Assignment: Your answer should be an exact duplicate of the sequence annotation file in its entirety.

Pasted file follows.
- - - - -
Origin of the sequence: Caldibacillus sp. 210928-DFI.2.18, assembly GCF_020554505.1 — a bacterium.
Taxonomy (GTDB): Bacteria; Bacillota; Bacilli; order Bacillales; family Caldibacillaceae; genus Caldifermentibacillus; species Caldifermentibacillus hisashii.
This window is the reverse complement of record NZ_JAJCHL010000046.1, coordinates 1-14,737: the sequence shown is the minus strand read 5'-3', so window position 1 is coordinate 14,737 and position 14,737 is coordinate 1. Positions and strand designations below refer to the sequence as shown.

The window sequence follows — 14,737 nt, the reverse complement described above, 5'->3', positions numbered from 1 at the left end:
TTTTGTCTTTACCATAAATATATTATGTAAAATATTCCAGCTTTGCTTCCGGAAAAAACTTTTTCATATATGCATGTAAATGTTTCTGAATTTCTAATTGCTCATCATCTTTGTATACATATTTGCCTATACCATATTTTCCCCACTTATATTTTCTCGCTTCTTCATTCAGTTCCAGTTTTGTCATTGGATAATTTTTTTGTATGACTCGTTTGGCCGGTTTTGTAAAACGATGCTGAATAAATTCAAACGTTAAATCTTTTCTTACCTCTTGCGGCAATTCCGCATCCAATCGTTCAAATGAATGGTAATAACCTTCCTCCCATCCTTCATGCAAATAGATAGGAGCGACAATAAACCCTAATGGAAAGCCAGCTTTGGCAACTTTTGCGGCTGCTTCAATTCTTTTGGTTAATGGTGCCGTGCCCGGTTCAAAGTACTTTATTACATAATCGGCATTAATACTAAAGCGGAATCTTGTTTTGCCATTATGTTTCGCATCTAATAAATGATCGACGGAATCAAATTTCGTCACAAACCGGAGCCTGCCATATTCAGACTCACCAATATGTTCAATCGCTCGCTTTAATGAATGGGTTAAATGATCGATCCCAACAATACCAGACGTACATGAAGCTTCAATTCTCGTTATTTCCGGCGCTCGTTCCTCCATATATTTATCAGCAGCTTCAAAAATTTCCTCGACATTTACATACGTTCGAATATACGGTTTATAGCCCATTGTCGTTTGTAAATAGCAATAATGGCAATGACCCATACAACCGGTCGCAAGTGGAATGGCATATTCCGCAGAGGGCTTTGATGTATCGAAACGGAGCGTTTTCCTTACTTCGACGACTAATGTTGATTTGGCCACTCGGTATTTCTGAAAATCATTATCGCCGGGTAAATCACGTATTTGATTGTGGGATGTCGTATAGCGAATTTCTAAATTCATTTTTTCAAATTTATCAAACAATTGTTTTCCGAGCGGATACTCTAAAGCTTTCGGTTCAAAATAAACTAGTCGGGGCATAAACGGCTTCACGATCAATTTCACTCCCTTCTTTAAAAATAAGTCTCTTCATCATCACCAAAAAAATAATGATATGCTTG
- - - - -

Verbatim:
Origin of the sequence: Caldibacillus sp. 210928-DFI.2.18, assembly GCF_020554505.1 — a bacterium.
Taxonomy (GTDB): Bacteria; Bacillota; Bacilli; order Bacillales; family Caldibacillaceae; genus Caldifermentibacillus; species Caldifermentibacillus hisashii.
This window is the reverse complement of record NZ_JAJCHL010000046.1, coordinates 1-14,737: the sequence shown is the minus strand read 5'-3', so window position 1 is coordinate 14,737 and position 14,737 is coordinate 1. Positions and strand designations below refer to the sequence as shown.

The window sequence follows — 14,737 nt, the reverse complement described above, 5'->3', positions numbered from 1 at the left end:
TTTTGTCTTTACCATAAATATATTATGTAAAATATTCCAGCTTTGCTTCCGGAAAAAACTTTTTCATATATGCATGTAAATGTTTCTGAATTTCTAATTGCTCATCATCTTTGTATACATATTTGCCTATACCATATTTTCCCCACTTATATTTTCTCGCTTCTTCATTCAGTTCCAGTTTTGTCATTGGATAATTTTTTTGTATGACTCGTTTGGCCGGTTTTGTAAAACGATGCTGAATAAATTCAAACGTTAAATCTTTTCTTACCTCTTGCGGCAATTCCGCATCCAATCGTTCAAATGAATGGTAATAACCTTCCTCCCATCCTTCATGCAAATAGATAGGAGCGACAATAAACCCTAATGGAAAGCCAGCTTTGGCAACTTTTGCGGCTGCTTCAATTCTTTTGGTTAATGGTGCCGTGCCCGGTTCAAAGTACTTTATTACATAATCGGCATTAATACTAAAGCGGAATCTTGTTTTGCCATTATGTTTCGCATCTAATAAATGATCGACGGAATCAAATTTCGTCACAAACCGGAGCCTGCCATATTCAGACTCACCAATATGTTCAATCGCTCGCTTTAATGAATGGGTTAAATGATCGATCCCAACAATACCAGACGTACATGAAGCTTCAATTCTCGTTATTTCCGGCGCTCGTTCCTCCATATATTTATCAGCAGCTTCAAAAATTTCCTCGACATTTACATACGTTCGAATATACGGTTTATAGCCCATTGTCGTTTGTAAATAGCAATAATGGCAATGACCCATACAACCGGTCGCAAGTGGAATGGCATATTCCGCAGAGGGCTTTGATGTATCGAAACGGAGCGTTTTCCTTACTTCGACGACTAATGTTGATTTGGCCACTCGGTATTTCTGAAAATCATTATCGCCGGGTAAATCACGTATTTGATTGTGGGATGTCGTATAGCGAATTTCTAAATTCATTTTTTCAAATTTATCAAACAATTGTTTTCCGAGCGGATACTCTAAAGCTTTCGGTTCAAAATAAACTAGTCGGGGCATAAACGGCTTCACGATCAATTTCACTCCCTTCTTTAAAAATAAGTCTCTTCATCATCACCAAAAAAATAATGATATGCTTG